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COVID-19 Could Leave Millions of Minorities Without Health Insurance

More Blacks, Hispanics, Asians uninsured due to pandemic-driven job losses

Man holding a hard hat looking at a factory closure sign

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En español | At least six million Asians, African Americans and Hispanics could lose their employer-based health insurance this year because of job losses during the coronavirus pandemic, according to a new study, which also indicates these losses could hit older individuals the hardest.

The COVID-19 pandemic is exacerbating existing inequalities in health care coverage among racial groups in America, according to an analysis by Avalere, a nonpartisan health care consulting firm. Job loss, which has been greatest among minority groups during the crisis, is the largest driver of insurance coverage losses. While employment declined 13 percent nationally from February to April, the study says, it decreased 18 percent among Asians, 17 percent among Hispanic workers and 15 percent among African Americans, compared to 11 percent among white employees.

Avalere's analysis finds that while 6 percent of whites are expected to lose their job-based health insurance due to the pandemic, that percentage is about double for other racial groups: 10 percent fewer Asians (one million), 13 percent fewer Blacks (two million) and 13 percent fewer Hispanics (three million) are predicted to be enrolled in health insurance through their work this year.

The impact of this increase in the number of uninsured Americans could particularly affect older Americans and have a negative economic impact on the nation's health care system, according to one of the authors of the study.

"When you're 50-plus or 60-plus, it's harder to restart your career when you've lost your job,” says Chris Sloan, associate principal at Avalere. And that means many in that age group may have to take part-time or freelance jobs that don't come with health insurance. “It can also be more devastating when you lose coverage because individuals 50-plus are more likely to use their coverage and more likely to need it."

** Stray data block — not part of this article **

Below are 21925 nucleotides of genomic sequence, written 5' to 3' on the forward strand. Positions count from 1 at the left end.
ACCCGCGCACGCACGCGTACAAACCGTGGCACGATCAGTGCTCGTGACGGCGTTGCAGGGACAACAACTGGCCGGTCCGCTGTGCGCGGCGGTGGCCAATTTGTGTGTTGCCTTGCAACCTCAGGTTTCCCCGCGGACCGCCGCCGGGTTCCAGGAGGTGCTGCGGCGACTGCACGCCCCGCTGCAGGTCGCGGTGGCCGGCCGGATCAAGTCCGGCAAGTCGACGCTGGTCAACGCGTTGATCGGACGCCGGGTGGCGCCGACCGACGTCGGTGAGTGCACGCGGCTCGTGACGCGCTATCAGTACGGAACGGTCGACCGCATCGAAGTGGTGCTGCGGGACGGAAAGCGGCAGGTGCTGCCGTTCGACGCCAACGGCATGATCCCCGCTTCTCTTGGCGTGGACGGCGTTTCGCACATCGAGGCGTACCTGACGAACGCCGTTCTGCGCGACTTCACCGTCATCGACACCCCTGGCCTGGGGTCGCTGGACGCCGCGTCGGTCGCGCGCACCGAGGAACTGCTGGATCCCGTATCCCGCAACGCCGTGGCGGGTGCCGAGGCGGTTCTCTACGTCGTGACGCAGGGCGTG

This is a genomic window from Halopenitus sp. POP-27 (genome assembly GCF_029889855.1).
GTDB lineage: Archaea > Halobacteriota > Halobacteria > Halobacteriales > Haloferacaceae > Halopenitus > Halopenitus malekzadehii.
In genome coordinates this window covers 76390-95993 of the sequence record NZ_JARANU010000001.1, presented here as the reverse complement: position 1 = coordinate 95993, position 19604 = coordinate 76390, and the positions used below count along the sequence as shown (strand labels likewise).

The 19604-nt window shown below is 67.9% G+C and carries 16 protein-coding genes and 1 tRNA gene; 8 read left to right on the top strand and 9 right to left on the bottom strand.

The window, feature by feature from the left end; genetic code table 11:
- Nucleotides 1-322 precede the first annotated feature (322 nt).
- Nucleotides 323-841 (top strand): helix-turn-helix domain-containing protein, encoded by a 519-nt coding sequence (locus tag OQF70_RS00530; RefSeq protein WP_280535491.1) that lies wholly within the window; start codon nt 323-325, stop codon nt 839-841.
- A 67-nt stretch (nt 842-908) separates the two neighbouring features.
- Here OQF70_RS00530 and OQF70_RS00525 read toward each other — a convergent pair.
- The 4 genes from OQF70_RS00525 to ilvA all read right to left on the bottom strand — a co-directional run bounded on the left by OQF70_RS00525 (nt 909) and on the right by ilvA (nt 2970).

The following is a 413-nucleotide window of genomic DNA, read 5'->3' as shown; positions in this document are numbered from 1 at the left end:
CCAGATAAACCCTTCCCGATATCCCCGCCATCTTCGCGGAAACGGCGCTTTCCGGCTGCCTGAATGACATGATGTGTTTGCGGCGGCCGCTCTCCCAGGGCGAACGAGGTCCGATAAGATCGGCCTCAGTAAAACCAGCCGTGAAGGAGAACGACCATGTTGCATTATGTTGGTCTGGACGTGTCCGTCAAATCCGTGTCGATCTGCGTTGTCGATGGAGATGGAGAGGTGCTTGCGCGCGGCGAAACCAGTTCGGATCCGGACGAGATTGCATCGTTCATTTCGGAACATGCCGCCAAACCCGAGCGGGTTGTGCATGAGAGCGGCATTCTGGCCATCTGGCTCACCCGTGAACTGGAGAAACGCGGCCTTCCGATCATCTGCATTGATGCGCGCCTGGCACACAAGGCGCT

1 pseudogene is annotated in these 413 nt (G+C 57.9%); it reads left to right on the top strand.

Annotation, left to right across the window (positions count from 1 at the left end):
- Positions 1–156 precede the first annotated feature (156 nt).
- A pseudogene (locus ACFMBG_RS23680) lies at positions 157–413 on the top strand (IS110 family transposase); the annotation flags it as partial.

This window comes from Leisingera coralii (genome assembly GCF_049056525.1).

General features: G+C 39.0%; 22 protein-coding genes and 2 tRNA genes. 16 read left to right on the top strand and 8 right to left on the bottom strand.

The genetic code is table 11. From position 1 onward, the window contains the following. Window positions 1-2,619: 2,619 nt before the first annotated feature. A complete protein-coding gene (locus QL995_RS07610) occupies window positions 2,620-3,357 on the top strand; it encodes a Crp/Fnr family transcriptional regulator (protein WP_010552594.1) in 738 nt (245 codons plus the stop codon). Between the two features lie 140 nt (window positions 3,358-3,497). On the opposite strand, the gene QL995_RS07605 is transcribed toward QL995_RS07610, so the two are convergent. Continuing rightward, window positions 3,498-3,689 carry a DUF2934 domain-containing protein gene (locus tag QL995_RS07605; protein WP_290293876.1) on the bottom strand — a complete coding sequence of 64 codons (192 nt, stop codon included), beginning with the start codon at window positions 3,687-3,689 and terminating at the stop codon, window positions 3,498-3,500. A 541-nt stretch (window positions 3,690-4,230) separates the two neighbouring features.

With more people uninsured, Sloan says that means hospitals could have to treat more people in their emergency rooms — care that won't be paid for. And, people without insurance will likely forgo routine preventive care, which could lead to more severe illnesses that will be expensive to treat in the long run.

"It's going to be a slow recovery, so the effects of this are going to be felt for a long time,” Sloan says.

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Affordable health insurance options are limited

The effects of this disparity will be compounded because of the lack of affordable alternatives for many minority groups. Unemployed and low-income individuals can turn to Medicaid, the federal-state health insurance program for low-income individuals. But, Sloan says, the very states that have not expanded Medicaid under the Affordable Care Act (ACA) — including Florida, Texas and other southern states — are places with large numbers of Black and Hispanic residents.

In addition, while people who lose their insurance because of being laid off from their job can immediately go to the ACA for coverage — and likely be eligible for federal subsidies to help pay the premiums — Sloan points out that often the unemployed cannot afford any premiums or the deductibles and other out-of-pocket costs that they would need to pay for health care.

The extra $600 that many of the unemployed received earlier this year may have helped them afford health insurance, Sloan says, but with that having expired, their ability to afford health insurance has decreased.

Even those who are able to get new health insurance, whether Medicaid or through the individual market, may find they have less access to care, the Avalere analysis finds. Most plans in the individual market, the study says, have narrower networks than are available through job-based insurance. And, only 71 percent of doctors accept new Medicaid patients, “presenting further access barriers to patients shifting into Medicaid enrollment,” the study says. “These challenges may prevent continuity of care for some patients, further increasing the negative impact of the pandemic."